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Tue, Jan. 5, 3:49 AM
- New York City will begin this month replacing thousands of pay phones with free Wi-Fi hot spots that will sit atop a 9.5-foot tall box featuring electronic advertising screens and an Android tablet that can be used to place free phone calls.
- The $200M project, called LinkNYC, is being run by CityBridge, a joint venture between three tech companies: Qualcomm (NASDAQ:QCOM), CIVIQ Smartscapes, and Intersection (which has backing from Alphabet).
- "Free abundant Wi-Fi at those speeds could give people living in NYC, the country's largest market, a reason to spend less on wireless data services from carriers such as Verizon (NYSE:VZ) and AT&T (NYSE:T)," said Craig Moffett, senior research analyst at MoffettNathanson.
Sun, Jan. 3, 9:16 AM
- When the Centers for Disease Control and Prevention published new guidelines 18 months ago regarding the radiation risk from cellphones, it used unusually bold language: "We recommend caution in cellphone use."
- Within weeks, though, the CDC reversed course. It no longer recommended caution, and deleted a passage specifically addressing potential risks for children.
- Mainstream scientific consensus currently holds that there is little to no evidence that cellphone signals raise the risk of brain cancer or other health problems. Nevertheless, more than 500 pages of internal records obtained by NYT, along with interviews with former agency officials, reveal a debate and some disagreement among scientists and health agencies about what guidance to give as the use of mobile devices skyrockets.
- Related tickers: NOK, AAPL, BBRY, MSI, SNE, VZ, TMUS, T, S, OTC:SSNLF, OTC:HTCXF, OTCPK:ZTCOF, OTCPK:ZTCOY
Dec. 31, 2015, 5:13 PM
- T-Mobile (TMUS -1.6%) ended the year as the big winner among the U.S. wireless big four, finishing up 45% for 2015. AT&T was the only other to gain, and was up 2.4% for the year.
- Looking ahead, T-Mobile is already hoping to make a splash in the FCC's broadcast incentive auction of wireless airwaves, with CEO John Legere looking to be a "winner."
- "The lowband spectrum auctions will be the most important in recent U.S. history and will shape the future of the wireless industry for decades to come," Legere writes. "I predict that T-Mobile will walk away a winner."
- AT&T (T -1%) and Verizon (VZ -1.2%) will have more money to spend in the auction, but likely less interest, as both built their LTE networks on "beachfront" 700 MHz spectrum.
- Wells Fargo, though, has predicted that AT&T will spend the most (along with Verizon spending the least) in the sale. Sprint (S -0.3%; down 12.8% this year) has said it will sit it out.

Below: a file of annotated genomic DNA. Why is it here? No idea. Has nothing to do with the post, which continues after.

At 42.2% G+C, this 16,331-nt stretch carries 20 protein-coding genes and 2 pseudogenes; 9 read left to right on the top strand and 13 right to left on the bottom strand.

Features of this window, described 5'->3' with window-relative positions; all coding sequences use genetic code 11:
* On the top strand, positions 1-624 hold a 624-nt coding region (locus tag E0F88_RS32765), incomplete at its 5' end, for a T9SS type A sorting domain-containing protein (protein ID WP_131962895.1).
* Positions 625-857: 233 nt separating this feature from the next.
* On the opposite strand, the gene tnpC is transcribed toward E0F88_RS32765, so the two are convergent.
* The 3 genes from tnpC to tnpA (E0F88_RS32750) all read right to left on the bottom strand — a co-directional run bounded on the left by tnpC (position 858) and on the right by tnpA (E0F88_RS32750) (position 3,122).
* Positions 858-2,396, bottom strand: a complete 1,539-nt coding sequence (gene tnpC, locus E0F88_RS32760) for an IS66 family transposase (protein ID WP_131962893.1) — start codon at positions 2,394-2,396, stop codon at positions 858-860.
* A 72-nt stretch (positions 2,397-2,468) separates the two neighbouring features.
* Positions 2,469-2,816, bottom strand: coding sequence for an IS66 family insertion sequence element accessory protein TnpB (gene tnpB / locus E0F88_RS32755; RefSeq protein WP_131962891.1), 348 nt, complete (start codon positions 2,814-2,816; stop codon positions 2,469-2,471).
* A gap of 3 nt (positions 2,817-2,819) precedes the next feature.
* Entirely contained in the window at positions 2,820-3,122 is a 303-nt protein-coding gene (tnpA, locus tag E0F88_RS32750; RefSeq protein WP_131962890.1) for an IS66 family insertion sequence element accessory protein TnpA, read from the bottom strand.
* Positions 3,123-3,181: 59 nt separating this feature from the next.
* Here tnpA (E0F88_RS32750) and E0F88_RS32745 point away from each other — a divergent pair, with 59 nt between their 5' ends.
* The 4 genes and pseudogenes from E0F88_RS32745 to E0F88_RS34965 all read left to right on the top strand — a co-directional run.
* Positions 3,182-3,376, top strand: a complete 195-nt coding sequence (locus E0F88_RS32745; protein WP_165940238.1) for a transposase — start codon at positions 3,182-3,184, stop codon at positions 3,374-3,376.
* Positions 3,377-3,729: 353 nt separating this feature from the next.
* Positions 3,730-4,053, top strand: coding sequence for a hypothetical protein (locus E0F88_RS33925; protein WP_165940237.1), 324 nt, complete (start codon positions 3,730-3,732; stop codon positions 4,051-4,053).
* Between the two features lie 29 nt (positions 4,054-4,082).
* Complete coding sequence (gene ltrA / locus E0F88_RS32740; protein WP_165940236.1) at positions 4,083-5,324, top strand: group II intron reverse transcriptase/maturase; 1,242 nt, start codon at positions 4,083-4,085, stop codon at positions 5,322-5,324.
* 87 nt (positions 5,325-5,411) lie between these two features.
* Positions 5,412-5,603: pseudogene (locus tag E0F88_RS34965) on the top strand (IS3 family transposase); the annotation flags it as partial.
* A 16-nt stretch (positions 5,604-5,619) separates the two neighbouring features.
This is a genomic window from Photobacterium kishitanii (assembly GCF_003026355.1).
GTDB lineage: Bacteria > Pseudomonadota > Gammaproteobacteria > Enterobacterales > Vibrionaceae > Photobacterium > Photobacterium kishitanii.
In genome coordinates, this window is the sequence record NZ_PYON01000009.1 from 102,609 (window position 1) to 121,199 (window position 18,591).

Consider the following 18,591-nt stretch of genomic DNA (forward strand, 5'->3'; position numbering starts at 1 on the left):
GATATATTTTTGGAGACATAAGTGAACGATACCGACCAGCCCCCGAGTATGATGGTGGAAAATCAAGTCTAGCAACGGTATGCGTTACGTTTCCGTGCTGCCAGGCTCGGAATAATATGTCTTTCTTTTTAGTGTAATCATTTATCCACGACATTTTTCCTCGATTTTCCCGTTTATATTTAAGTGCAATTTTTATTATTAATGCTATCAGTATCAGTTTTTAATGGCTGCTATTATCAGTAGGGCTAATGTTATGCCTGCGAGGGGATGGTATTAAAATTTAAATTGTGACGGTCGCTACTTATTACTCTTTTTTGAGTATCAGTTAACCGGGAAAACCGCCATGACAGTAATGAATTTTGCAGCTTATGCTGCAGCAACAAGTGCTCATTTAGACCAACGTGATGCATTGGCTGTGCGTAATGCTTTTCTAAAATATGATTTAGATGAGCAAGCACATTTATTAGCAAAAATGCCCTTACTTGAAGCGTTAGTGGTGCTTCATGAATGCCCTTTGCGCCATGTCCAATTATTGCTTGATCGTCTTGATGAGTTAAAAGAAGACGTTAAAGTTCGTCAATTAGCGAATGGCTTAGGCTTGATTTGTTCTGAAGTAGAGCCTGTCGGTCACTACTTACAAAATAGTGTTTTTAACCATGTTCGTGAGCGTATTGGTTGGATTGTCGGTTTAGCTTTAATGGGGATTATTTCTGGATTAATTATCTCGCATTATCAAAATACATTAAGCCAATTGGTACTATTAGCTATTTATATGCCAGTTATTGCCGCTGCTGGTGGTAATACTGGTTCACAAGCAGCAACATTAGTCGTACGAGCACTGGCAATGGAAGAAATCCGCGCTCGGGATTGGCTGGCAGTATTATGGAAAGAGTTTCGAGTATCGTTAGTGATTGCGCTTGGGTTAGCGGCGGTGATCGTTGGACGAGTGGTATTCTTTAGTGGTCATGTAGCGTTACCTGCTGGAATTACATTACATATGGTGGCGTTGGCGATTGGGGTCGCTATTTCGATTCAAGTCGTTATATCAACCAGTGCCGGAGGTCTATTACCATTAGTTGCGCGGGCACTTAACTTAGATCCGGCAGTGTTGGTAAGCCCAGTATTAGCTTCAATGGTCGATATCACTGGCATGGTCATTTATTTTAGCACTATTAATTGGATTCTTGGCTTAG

Dec. 23, 2015, 3:03 AM
- Shortly after Marcelo Claure became chief executive of Sprint (NYSE:S) last year, he paid a small team of consultants at least $25M for advice to design a network quality plan that was largely never used, WSJ reports.
- The sum raised eyebrows among Sprint managers, and was eventually ended by Chairman Masayoshi Son, because of the contract price and the latter disagreed with many of the recommendations.
- Sprint, which hasn't reported annual profit since 2006, has been borrowing to sustain its cash use and had its junk credit rating lowered by Moody's in September.
Dec. 16, 2015, 3:05 PM
- Sprint (NYSE:S) has risen to a day's high, up 4.5%, as the post-FOMC market has picked up, but also after this afternoon's latest in the wireless industry's cavalcade of promos: a free TV.
- The carrier is offering a 32-inch Samsung LED TV with qualifying purchase/leases of Samsung Galaxy smartphones, in a one-week promotion ending Christmas Eve. It's available for switchers and existing customers who upgrade or add a line.
- That's atop the company's 50%-off promotion, still going on through Jan. 7.
Dec. 15, 2015, 4:09 PM
- Holiday trolling is still in vogue in the battle between Sprint (S +0.3%) and T-Mobile (TMUS +4.5%), as Sprint chief Marcelo Claure is sending a gift to competing employees with a special message.
- The company sent gift baskets with coffee, candy and snacks to T-Mobile employees with a card saying that while the two companies usually try to take business from each other, it's the season for giving.
- But an additional card with the basket says "Let's Move Forward. Together," and provides a link to Sprint's sales careers website.
- T-Mobile employees were told to throw out the baskets and avoid sharing on social media.
- Sprint's recent half-off promotion could be gaining it some 50,000 customers from T-Mobile alone this quarter, Jefferies analysts estimate.
Dec. 14, 2015, 3:39 PM
- Sprint (NYSE:S) is off 3.6% and still hanging in December doldrums after the company this weekend named its third chief marketing officer in less than a year and a half.